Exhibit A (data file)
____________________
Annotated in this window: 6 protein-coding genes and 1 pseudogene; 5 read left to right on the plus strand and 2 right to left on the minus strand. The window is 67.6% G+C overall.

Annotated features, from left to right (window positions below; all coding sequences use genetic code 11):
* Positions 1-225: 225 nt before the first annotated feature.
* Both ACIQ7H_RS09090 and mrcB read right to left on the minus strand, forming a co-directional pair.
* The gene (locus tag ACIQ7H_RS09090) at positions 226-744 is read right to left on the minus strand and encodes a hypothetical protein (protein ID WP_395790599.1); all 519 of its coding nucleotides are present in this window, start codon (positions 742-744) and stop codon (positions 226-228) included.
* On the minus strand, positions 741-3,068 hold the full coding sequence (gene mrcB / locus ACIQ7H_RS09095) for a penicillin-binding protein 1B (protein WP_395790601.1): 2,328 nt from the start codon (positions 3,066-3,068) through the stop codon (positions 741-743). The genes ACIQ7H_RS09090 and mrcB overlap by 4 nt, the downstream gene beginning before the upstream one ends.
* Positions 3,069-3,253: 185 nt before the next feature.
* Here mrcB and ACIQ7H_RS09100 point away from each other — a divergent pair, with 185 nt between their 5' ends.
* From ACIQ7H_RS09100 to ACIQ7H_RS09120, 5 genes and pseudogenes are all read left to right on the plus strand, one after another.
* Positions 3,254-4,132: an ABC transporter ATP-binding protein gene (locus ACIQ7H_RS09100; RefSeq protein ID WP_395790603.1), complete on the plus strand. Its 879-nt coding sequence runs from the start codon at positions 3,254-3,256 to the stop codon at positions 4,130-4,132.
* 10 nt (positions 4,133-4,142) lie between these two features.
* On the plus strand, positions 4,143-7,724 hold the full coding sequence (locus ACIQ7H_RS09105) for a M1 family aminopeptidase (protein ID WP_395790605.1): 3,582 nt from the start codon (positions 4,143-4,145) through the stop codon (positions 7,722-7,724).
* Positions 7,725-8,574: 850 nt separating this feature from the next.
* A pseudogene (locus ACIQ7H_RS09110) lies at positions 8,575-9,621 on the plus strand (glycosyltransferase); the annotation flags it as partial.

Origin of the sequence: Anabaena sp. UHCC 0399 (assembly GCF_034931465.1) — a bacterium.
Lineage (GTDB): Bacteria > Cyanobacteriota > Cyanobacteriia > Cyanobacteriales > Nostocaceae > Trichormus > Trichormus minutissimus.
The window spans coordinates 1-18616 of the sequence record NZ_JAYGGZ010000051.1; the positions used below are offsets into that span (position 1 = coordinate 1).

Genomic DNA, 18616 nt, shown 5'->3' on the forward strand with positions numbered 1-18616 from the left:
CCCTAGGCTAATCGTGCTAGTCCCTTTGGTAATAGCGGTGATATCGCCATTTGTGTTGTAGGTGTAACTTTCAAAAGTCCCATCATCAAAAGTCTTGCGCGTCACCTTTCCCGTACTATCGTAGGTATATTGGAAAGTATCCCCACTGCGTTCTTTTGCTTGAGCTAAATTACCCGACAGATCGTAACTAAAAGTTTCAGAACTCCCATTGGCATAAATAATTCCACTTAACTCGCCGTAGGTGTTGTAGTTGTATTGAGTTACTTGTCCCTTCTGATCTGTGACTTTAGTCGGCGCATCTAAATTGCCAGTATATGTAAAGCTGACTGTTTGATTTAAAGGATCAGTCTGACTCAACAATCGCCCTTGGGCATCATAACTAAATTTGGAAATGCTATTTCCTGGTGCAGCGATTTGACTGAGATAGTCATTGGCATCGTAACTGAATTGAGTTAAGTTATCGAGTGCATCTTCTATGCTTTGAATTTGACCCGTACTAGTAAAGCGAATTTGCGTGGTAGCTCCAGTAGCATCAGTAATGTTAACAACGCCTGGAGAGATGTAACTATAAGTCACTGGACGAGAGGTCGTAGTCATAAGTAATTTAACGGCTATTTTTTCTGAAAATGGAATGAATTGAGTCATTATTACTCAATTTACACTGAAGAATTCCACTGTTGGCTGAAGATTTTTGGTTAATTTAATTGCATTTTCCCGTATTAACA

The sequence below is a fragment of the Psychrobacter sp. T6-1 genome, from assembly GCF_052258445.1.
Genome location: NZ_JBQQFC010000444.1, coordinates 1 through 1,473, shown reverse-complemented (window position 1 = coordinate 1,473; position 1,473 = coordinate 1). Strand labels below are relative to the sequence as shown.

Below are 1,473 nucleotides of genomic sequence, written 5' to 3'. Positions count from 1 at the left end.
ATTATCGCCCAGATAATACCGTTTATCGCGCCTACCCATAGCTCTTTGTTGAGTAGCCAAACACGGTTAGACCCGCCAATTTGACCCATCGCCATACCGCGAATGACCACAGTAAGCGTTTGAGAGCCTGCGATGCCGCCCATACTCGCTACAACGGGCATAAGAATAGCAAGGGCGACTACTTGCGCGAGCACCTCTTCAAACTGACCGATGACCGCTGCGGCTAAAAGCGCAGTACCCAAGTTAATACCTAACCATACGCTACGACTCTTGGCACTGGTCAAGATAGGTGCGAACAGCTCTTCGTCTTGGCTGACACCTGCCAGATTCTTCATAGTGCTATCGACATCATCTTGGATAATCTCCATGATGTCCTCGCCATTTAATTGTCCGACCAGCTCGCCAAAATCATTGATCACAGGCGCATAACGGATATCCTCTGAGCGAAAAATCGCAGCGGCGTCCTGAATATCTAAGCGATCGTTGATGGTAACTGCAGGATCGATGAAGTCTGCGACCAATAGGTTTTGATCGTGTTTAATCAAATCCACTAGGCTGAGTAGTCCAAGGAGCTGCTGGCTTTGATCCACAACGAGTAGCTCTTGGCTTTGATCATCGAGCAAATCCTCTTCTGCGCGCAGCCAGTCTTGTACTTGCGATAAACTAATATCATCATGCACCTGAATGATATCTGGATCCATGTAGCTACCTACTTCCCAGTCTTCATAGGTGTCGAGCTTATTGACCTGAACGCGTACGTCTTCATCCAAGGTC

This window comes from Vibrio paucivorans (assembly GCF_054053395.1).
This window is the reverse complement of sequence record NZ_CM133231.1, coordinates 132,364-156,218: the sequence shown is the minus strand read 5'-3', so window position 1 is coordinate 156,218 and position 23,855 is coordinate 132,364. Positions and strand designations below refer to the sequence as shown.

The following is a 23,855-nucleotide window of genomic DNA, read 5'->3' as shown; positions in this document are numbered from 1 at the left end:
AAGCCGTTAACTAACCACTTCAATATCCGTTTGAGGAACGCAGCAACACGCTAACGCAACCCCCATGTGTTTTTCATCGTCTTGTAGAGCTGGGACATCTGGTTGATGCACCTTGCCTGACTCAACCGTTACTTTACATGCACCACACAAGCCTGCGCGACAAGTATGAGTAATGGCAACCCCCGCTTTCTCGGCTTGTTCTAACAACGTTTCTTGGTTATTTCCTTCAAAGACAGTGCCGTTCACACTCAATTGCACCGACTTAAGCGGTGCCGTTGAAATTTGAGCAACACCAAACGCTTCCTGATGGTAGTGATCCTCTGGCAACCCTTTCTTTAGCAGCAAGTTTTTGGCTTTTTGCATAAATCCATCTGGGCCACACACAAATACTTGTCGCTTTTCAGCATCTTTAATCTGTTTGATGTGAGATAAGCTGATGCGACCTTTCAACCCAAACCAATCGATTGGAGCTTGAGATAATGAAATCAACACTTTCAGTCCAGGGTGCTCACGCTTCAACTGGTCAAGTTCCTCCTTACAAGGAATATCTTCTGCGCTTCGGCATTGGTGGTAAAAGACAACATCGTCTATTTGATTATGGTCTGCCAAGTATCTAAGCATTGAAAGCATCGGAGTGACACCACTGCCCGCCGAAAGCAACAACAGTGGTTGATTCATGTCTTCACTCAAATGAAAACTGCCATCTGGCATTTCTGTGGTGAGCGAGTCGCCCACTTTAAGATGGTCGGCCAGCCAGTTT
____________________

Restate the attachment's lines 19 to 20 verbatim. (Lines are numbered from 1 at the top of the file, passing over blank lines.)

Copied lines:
CCCTAGGCTAATCGTGCTAGTCCCTTTGGTAATAGCGGTGATATCGCCATTTGTGTTGTAGGTGTAACTTTCAAAAGTCCCATCATCAAAAGTCTTGCGCGTCACCTTTCCCGTACTATCGTAGGTATATTGGAAAGTATCCCCACTGCGTTCTTTTGCTTGAGCTAAATTACCCGACAGATCGTAACTAAAAGTTTCAGAACTCCCATTGGCATAAATAATTCCACTTAACTCGCCGTAGGTGTTGTAGTTGTATTGAGTTACTTGTCCCTTCTGATCTGTGACTTTAGTCGGCGCATCTAAATTGCCAGTATATGTAAAGCTGACTGTTTGATTTAAAGGATCAGTCTGACTCAACAATCGCCCTTGGGCATCATAACTAAATTTGGAAATGCTATTTCCTGGTGCAGCGATTTGACTGAGATAGTCATTGGCATCGTAACTGAATTGAGTTAAGTTATCGAGTGCATCTTCTATGCTTTGAATTTGACCCGTACTAGTAAAGCGAATTTGCGTGGTAGCTCCAGTAGCATCAGTAATGTTAACAACGCCTGGAGAGATGTAACTATAAGTCACTGGACGAGAGGTCGTAGTCATAAGTAATTTAACGGCTATTTTTTCTGAAAATGGAATGAATTGAGTCATTATTACTCAATTTACACTGAAGAATTCCACTGTTGGCTGAAGATTTTTGGTTAATTTAATTGCATTTTCCCGTATTAACA

The sequence below is a fragment of the Psychrobacter sp. T6-1 genome, from assembly GCF_052258445.1.